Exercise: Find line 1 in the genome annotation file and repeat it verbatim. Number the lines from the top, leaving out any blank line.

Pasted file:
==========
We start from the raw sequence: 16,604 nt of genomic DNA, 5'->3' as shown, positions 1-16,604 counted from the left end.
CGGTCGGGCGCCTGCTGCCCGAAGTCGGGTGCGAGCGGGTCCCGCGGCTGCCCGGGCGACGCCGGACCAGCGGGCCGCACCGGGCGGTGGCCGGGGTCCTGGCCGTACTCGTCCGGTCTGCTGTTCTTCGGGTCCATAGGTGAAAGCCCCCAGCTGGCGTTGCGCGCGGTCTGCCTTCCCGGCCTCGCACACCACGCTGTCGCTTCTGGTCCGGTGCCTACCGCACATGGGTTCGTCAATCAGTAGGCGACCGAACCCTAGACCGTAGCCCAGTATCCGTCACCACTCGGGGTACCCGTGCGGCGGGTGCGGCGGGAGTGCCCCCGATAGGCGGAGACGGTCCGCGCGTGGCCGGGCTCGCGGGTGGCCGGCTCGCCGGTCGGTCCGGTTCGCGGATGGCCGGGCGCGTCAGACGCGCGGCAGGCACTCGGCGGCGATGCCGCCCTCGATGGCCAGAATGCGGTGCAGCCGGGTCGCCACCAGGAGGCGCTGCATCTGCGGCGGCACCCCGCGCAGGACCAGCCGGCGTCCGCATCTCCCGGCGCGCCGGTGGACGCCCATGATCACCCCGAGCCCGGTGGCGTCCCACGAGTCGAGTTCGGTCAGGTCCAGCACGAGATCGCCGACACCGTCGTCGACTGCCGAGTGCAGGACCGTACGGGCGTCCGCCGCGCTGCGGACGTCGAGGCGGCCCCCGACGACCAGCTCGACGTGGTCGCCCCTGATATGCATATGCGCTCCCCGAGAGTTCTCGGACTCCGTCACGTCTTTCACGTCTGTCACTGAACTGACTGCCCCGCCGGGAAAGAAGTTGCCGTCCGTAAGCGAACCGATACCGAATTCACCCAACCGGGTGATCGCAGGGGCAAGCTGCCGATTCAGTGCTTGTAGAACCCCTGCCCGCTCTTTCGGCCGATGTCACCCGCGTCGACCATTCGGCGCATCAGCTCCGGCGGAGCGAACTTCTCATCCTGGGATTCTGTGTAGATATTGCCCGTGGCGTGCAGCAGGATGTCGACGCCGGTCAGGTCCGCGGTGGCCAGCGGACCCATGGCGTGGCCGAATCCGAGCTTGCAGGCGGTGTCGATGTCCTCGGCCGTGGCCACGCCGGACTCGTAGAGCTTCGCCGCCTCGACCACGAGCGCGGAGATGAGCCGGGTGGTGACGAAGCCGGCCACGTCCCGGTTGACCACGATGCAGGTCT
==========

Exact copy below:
We start from the raw sequence: 16,604 nt of genomic DNA, 5'->3' as shown, positions 1-16,604 counted from the left end.